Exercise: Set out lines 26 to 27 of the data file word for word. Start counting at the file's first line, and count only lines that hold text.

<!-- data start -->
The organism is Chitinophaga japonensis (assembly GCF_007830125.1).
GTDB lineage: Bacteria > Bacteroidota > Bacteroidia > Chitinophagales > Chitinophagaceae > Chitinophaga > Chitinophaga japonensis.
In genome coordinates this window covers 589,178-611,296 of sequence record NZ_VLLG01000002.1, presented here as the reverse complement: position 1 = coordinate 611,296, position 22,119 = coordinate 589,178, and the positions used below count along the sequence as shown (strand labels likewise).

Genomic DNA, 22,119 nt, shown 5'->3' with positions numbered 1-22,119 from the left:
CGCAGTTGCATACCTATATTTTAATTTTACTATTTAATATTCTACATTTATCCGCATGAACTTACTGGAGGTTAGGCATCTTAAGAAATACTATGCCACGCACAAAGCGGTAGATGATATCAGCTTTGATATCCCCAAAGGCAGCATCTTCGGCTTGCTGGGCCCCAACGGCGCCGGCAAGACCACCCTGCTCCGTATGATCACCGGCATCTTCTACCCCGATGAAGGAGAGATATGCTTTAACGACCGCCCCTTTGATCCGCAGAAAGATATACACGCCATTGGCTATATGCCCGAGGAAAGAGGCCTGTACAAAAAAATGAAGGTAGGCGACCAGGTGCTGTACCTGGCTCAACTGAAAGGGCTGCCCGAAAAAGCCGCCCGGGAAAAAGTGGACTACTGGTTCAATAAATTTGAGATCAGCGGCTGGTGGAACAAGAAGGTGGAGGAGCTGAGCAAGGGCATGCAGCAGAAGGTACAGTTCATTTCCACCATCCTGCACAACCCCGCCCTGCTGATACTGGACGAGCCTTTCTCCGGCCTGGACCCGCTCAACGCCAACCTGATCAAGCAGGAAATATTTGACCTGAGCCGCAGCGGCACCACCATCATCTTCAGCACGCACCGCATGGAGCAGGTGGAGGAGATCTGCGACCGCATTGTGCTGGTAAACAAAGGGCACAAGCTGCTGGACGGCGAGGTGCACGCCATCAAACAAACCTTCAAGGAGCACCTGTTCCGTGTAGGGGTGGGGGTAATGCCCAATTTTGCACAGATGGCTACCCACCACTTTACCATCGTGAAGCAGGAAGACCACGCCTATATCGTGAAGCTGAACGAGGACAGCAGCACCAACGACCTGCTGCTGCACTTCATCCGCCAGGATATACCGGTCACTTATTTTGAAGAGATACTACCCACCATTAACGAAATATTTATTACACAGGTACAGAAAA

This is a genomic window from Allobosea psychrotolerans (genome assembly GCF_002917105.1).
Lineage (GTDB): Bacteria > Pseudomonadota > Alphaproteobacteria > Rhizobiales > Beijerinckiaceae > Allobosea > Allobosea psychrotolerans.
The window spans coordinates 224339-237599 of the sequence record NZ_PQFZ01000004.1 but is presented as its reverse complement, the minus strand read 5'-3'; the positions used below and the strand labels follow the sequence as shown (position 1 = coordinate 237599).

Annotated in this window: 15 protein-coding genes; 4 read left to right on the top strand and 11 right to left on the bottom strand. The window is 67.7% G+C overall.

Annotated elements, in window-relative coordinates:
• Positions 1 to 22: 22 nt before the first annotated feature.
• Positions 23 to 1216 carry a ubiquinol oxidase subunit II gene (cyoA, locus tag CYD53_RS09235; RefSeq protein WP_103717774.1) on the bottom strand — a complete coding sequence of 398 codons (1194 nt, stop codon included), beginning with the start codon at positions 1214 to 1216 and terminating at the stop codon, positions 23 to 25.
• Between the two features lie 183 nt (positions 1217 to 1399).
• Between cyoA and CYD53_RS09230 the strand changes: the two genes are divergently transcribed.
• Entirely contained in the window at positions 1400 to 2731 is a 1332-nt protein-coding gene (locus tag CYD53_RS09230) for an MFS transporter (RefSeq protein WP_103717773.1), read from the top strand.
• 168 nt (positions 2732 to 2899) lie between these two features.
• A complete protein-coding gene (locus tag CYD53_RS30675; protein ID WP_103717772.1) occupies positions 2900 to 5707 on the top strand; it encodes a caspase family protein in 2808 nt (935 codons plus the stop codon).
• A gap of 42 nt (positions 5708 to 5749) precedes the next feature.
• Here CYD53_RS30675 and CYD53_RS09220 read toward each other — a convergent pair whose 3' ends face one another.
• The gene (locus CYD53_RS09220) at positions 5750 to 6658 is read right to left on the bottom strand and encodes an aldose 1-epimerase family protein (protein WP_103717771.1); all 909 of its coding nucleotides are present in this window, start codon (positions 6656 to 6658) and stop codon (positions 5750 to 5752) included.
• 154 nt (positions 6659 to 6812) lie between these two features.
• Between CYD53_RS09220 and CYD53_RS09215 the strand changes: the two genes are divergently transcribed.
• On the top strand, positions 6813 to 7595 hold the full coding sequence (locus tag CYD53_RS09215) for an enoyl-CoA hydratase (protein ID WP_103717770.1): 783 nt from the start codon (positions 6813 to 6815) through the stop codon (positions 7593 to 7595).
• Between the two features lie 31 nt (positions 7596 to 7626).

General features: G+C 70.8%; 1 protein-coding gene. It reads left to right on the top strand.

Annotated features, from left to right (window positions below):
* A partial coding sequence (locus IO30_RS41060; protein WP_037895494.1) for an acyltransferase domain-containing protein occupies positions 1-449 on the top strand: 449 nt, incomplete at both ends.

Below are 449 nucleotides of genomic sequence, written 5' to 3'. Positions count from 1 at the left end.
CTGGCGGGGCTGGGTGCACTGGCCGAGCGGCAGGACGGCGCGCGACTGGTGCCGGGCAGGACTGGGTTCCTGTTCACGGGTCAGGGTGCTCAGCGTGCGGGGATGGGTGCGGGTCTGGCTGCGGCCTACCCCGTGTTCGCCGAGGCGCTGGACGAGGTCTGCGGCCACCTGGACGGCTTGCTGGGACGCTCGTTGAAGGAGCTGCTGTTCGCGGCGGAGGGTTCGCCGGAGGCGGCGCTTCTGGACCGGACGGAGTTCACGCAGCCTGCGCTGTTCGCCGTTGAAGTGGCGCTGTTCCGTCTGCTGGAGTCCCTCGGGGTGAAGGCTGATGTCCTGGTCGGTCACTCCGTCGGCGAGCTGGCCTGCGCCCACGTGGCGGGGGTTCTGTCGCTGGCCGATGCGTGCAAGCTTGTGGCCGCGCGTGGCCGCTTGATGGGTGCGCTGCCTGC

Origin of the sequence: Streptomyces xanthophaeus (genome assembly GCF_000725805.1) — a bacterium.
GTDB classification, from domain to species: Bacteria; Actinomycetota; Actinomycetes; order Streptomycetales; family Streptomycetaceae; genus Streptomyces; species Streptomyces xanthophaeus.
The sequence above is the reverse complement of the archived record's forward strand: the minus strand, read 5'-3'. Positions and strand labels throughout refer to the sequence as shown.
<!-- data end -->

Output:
Annotated features, from left to right (window positions below):
* A partial coding sequence (locus IO30_RS41060; protein WP_037895494.1) for an acyltransferase domain-containing protein occupies positions 1-449 on the top strand: 449 nt, incomplete at both ends.